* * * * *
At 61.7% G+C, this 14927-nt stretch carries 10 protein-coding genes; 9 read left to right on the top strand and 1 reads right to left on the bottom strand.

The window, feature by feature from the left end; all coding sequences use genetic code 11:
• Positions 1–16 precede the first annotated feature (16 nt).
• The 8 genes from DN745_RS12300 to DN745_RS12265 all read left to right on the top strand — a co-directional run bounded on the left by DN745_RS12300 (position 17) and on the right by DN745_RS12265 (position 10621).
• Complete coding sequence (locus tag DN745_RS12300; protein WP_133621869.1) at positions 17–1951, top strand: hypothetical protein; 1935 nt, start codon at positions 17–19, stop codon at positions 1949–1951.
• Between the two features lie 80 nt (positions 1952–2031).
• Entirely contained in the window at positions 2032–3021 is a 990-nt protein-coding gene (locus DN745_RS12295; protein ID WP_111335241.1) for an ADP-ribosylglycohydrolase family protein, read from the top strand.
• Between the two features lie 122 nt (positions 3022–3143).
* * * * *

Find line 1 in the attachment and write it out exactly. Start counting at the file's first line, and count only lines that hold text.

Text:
At 61.7% G+C, this 14927-nt stretch carries 10 protein-coding genes; 9 read left to right on the top strand and 1 reads right to left on the bottom strand.